Home » Sports » Commentary: Jared Sullinger’s absence will help Ohio State in the long run

Commentary: Jared Sullinger’s absence will help Ohio State in the long run

Michael Periatt / Asst. sports editor

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LAWRENCE, Kan. — Ohio State may have lost to Kansas Saturday, but the decision to keep sophomore forward Jared Sullinger out of the game will be better for the team in the long run.

See, the Buckeyes lost without their best player. Sullinger, a preseason All-American, sat on the sidelines in street clothes for the second consecutive game because of back spasms stemming from OSU’s Nov. 29 win against Duke.

Since Sullinger has donned Scarlet and Gray, he’s been the center of the team (literally and figuratively). Everything runs through him.

It’s been the classic inside-out mentality.

Have a stud inside player, feed him the ball and kick it out to the wing players who can make open shots when the double team comes.

It worked with Hakeem Olajuwon and the 1997 Houston Rockets (NBA Championship). It worked with Bill Walton and Lew Alcindor at UCLA during the John Wooden-era (NCAA championships), and it almost worked with the 2009 Orlando Magic and Dwight Howard (NBA Finals appearance).

So far, it’s worked pretty well for the Buckeyes, too. Including Saturday’s loss to Kansas, OSU has compiled 42-4 record during Sullinger’s time at OSU.

But the problem with the inside-out mentality is that it all revolves around one man. If that man goes down, so does the team’s entire identity.

OSU looked like a team without an identity Saturday. At times, scoring was definitely a struggle. The open shots that the players were accustomed to being there all of the sudden weren’t. Players forced shots and, with 39 percent shooting from the field and a 29 percent clip from behind the arc, it showed.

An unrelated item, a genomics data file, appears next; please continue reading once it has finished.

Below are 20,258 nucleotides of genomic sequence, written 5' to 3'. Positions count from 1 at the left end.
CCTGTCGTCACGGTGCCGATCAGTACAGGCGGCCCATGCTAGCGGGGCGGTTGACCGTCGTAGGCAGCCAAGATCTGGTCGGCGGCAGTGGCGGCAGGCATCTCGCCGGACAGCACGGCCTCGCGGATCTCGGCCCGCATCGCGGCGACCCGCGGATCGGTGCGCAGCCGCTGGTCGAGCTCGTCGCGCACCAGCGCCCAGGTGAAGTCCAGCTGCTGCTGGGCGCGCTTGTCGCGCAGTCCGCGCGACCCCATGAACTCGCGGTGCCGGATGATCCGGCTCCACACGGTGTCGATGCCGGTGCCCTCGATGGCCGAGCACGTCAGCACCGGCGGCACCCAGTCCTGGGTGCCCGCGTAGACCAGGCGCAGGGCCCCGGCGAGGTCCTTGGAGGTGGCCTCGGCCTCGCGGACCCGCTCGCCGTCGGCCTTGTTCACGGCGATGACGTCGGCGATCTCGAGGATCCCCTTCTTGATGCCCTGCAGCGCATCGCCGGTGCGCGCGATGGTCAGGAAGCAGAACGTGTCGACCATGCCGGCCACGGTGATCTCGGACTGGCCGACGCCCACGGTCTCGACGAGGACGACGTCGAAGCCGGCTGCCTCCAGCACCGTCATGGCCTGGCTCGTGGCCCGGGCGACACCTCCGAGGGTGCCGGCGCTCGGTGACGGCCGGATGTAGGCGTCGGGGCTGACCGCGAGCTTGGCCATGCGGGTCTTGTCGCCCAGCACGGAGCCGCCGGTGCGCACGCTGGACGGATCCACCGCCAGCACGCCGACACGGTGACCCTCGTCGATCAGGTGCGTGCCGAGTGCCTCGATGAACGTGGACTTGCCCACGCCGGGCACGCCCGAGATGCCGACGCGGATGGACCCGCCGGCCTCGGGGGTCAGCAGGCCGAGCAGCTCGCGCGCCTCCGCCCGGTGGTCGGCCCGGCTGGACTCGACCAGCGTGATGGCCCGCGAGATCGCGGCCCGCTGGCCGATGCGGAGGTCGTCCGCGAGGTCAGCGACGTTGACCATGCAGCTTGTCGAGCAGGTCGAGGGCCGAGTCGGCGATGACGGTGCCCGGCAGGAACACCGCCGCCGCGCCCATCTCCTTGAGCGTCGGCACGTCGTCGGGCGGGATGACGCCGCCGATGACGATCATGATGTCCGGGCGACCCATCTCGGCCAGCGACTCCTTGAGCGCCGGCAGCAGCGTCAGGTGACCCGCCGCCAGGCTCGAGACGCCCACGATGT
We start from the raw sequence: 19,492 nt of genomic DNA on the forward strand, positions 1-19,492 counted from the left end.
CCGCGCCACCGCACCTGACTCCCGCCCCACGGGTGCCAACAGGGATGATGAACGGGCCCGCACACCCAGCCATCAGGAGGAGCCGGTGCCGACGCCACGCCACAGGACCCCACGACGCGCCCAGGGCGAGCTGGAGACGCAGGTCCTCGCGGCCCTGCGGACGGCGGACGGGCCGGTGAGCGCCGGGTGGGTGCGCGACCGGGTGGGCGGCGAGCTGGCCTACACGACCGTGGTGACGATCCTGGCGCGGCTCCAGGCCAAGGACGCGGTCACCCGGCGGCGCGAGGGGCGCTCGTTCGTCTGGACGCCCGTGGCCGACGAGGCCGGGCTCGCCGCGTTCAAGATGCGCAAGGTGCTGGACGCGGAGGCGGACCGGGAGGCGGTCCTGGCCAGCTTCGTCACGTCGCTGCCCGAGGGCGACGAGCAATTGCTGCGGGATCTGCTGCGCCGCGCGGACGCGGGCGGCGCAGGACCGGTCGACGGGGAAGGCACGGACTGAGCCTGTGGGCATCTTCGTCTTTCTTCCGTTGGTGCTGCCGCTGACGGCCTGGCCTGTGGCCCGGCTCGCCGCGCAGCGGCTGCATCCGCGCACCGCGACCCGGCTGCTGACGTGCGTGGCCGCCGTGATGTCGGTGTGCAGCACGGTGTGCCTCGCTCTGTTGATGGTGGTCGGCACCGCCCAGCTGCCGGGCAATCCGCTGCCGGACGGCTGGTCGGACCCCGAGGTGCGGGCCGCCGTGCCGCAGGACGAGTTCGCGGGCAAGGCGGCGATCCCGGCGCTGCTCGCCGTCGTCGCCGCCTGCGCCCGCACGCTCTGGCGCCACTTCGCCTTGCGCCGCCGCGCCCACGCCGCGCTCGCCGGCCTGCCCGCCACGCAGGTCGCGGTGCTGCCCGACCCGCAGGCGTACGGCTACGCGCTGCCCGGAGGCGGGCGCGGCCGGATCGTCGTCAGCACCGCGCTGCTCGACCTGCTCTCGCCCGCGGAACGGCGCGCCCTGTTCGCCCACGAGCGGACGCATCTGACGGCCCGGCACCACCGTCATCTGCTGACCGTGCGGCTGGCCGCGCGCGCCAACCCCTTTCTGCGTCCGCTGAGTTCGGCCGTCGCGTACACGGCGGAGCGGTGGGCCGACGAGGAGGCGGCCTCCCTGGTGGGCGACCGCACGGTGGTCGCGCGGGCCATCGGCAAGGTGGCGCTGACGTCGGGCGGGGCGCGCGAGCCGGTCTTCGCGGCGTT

I think OSU coach Thad Matta said it best in the postgame press conference.

“In a lot of ways Jared is a security mechanism because, if things aren’t going right, he always gets open,” Matta said. “It may be at two feet from the bucket or it may be at 20 feet from the bucket. When the ball is in his hands, you know good things are going to happen.”

On Saturday, the security mechanism was gone and OSU’s other players couldn’t bail the team out.

Don’t get me wrong. OSU is not a one-man team. In my opinion, senior guard William Buford is an NBA-caliber player, sophomore forward Deshaun Thomas may have more potential than anyone else on the team and sophomore guard Aaron Craft is about as solid of a point guard as there is in college basketball.

If Sullinger had left for the NBA, I think OSU would still be a top-15 team. Kansas coach Bill Self said he thinks OSU is still a top-5 team without Sullinger.

But no matter what anyone says, Sullinger is the focus.

Here’s why all of this is good, though.

I’ve always heard that if someone goes blind, the other senses are strengthened. They can smell and hear better than ever before, almost as if the body is compensating for what it’s missing.

Sullinger is the Buckeyes’ sense of sight, and Saturday, the team was blind. I think the team grew and other players started to compensate. Thomas showed flashes of brilliance and, despite a slow start, Buford really started to create some offense for himself when the team was in desperate need in the second half.

They learned how to walk without seeing, and while it wasn’t enough in the end, the experience was invaluable.

Luckily for OSU, Sullinger could be back as early as Wednesday for its game against South Carolina-Upstate. The team will get its sight back and other senses will be strengthened as well.

In tough spots, the Buckeyes will be able to look at other players to step up in the future.

For a basketball team, that’s important — maybe more important than a marquee road win in December.

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